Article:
foodandsociety

foodandsociety - Zhuo Hui Hu E33.1051.002: Food and Society...

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Zhuo Hui Hu E33.1051.002: Food and Society Did the influx of immigrants into America influence American Food/Cuisine? American food has evolved over the course of the nation’s history. What it has become now is almost completely unrecognizable from what it used to be in colonial times. American food in colonial times was much simpler due to the ingredients available at the time. American society has evolved into a melting pot of various immigrant cultures and American food is no different. With the arrival of various waves of immigrants in the United States, the standard of American food has changed. Modern American grocery markets supply various ingredients, spices, etc. to cook dishes from different ethnic cuisines. It is a good indication of how countless ethnic foods have integrated into the lives of Americans. The influx of immigrants from various countries around the world has completely changed American food into what it is today. However, Americans are still able to identify regional American cuisines, such as New England shellfish dishes, or the Southern Barbecue. It is hard to find a set definition for the standardized national cuisine. It is also worthy to note that these traditional ethnic cuisines have evolved into a new form of Americanized food because the foods are constantly changing in order to appeal to the consumers. American food followed English food traditions until the late nineteenth century. As numerous groups of immigrants flooded the United States, American food began to change as contact with diverse ethnic groups increased. When English colonists first arrived and settled in the New World (present day America), they brought with them the English food and culinary traditions that they were accustomed to. During colonial times, American food was centered on meats and breads, with minimal use of fruits and vegetables. The settlers attempted to reproduce the agricultural way of life from the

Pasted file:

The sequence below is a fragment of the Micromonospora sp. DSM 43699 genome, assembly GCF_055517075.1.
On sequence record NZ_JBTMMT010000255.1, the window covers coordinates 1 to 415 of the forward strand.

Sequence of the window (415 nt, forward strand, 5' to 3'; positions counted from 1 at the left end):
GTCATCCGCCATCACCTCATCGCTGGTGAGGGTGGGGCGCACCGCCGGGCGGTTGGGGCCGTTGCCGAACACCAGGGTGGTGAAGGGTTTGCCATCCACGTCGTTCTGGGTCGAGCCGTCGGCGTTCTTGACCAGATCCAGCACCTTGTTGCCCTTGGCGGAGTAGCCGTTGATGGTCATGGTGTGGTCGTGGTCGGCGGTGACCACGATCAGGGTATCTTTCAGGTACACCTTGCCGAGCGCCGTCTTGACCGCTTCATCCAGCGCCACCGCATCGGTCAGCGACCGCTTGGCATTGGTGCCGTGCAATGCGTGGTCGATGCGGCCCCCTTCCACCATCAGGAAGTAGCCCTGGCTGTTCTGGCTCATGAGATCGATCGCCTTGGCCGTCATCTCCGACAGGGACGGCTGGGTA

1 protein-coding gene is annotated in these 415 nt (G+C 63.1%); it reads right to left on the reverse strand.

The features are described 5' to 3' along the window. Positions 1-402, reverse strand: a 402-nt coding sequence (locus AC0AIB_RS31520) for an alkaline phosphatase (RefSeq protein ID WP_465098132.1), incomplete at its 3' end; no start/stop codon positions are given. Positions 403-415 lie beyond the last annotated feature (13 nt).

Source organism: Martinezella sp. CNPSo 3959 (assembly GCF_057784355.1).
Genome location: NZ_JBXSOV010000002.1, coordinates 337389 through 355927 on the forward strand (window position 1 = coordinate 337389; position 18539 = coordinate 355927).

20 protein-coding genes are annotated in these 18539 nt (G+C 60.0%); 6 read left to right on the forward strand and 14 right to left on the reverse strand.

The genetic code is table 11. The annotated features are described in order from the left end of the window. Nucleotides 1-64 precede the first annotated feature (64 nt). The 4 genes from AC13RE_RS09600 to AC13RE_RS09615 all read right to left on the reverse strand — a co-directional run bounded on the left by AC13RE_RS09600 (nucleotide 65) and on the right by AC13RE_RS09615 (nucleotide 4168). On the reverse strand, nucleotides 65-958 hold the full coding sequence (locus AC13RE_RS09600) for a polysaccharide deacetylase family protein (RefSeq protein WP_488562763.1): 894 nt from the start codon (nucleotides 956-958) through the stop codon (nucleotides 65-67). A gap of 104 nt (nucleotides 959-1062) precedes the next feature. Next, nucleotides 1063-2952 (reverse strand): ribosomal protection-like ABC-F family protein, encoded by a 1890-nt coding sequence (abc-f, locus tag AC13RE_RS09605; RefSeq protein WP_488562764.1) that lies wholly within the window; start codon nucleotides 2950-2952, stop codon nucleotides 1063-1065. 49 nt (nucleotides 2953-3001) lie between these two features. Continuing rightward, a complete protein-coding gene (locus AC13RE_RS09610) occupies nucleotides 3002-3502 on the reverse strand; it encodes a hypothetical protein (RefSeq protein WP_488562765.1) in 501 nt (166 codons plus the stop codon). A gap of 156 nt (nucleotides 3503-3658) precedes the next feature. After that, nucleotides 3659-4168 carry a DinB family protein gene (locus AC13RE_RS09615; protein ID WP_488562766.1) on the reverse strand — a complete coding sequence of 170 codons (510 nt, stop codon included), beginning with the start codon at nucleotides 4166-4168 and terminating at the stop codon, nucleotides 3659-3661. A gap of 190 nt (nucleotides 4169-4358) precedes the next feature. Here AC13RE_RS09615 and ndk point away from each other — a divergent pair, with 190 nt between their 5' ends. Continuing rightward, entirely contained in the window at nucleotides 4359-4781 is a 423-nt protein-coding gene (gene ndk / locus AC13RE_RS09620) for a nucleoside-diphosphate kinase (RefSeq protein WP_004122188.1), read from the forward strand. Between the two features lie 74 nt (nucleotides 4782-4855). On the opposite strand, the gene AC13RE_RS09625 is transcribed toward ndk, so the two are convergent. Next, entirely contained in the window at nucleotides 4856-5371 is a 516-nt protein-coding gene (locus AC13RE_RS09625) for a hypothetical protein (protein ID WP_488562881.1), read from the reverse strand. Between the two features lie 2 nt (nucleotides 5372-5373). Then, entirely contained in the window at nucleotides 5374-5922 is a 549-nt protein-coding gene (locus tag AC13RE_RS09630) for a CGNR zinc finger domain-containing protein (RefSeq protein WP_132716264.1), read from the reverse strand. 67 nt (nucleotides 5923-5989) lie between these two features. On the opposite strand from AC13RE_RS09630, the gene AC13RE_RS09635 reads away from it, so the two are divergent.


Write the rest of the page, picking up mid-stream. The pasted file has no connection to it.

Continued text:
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Old World in the New World. However, their attempt to plant Old World crops and grains failed. They were forced to adopt the Native American crops of corn, beans, and squash to survive and thus marked the beginning of American food. “When English settlers first came to these shores, the collaboration began. Indians introduced the Pilgrims to corn, beans, and squash, as well as the American wild turkey and lobster. Early settlers, like all immigrants since, used local ingredients in dishes that reflected their heritage: fish chowders, squash puddings, and johnnycakes made from stone-ground cornmeal” (Nathan). American food emerged from the combination of English food and traditions and local ingredients found in the New World. “Although the settlers did not easily give up the holiday meals they loved, they learned how to adapt the old recipes to new ingredients. A typical New England example for this evolution is clam chowder. Littleneck clams are so plentiful in coastal areas that they were an obvious choice for chowder that would have simmered with haddock and cod back home in England. The
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This note was uploaded on 05/09/2011 for the course E 1051 taught by Professor Culver during the Fall '10 term at NYU.

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foodandsociety - Zhuo Hui Hu E33.1051.002: Food and Society...

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